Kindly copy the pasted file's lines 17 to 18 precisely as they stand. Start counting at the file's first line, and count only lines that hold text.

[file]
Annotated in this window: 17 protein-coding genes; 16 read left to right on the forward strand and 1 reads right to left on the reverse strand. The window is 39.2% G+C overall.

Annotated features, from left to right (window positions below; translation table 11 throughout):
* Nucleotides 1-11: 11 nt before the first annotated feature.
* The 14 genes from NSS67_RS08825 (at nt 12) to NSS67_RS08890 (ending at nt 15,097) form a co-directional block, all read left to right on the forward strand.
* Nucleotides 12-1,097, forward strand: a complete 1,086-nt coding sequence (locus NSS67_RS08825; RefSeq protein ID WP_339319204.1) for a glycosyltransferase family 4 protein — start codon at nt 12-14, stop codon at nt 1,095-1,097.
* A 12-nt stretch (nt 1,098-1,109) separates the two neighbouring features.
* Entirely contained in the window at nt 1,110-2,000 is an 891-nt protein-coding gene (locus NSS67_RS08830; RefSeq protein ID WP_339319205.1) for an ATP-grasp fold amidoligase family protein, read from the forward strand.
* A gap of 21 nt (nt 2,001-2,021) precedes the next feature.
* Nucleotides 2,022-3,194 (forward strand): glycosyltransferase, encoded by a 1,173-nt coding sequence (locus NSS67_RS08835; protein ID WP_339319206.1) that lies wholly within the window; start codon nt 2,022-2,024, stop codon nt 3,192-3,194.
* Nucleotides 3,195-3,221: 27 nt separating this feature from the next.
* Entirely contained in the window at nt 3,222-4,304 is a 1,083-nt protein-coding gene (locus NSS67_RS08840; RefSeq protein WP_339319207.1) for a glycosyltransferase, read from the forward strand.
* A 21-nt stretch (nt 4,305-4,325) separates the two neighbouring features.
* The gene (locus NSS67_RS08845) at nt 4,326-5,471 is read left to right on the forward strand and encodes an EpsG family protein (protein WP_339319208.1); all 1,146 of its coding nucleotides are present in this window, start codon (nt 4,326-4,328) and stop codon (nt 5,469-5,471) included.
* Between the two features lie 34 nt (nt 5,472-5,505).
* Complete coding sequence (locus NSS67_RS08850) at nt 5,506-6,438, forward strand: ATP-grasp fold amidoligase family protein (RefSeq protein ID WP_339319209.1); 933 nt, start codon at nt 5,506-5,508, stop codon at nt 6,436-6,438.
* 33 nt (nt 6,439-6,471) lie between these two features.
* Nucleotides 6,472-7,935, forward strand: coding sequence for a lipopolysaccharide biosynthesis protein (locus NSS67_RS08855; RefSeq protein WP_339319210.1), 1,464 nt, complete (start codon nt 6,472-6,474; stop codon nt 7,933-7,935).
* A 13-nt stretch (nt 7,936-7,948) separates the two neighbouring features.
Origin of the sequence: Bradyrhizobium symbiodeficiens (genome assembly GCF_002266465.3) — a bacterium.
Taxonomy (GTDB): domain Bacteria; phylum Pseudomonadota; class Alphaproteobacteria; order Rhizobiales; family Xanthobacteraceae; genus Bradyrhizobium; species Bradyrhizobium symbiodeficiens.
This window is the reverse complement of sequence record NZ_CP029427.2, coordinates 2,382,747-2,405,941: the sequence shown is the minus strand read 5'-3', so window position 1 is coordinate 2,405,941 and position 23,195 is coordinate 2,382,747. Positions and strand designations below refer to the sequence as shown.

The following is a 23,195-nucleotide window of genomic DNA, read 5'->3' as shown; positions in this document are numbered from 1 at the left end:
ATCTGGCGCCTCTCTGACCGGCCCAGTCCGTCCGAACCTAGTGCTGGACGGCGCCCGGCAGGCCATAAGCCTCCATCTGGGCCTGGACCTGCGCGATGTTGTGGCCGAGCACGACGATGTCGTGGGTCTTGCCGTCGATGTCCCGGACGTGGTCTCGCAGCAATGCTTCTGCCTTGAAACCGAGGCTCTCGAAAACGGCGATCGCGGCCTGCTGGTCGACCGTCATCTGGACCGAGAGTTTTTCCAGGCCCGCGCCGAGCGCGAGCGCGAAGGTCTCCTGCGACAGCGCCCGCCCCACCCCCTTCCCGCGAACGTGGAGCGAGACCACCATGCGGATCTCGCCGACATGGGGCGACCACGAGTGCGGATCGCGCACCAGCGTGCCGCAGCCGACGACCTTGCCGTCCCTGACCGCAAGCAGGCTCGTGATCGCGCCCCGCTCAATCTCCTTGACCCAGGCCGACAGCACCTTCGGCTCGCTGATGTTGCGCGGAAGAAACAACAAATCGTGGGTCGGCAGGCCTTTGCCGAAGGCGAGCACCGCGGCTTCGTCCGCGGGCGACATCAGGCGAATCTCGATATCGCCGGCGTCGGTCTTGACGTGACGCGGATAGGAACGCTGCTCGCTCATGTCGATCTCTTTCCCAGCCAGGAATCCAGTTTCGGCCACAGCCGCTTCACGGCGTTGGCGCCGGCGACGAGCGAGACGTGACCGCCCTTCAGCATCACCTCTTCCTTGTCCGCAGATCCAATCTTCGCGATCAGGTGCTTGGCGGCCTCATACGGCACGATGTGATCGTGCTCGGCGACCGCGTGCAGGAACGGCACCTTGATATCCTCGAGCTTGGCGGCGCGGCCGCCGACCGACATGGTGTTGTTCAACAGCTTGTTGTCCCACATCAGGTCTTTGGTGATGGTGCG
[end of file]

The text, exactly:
* Nucleotides 6,472-7,935, forward strand: coding sequence for a lipopolysaccharide biosynthesis protein (locus NSS67_RS08855; RefSeq protein WP_339319210.1), 1,464 nt, complete (start codon nt 6,472-6,474; stop codon nt 7,933-7,935).
* A 13-nt stretch (nt 7,936-7,948) separates the two neighbouring features.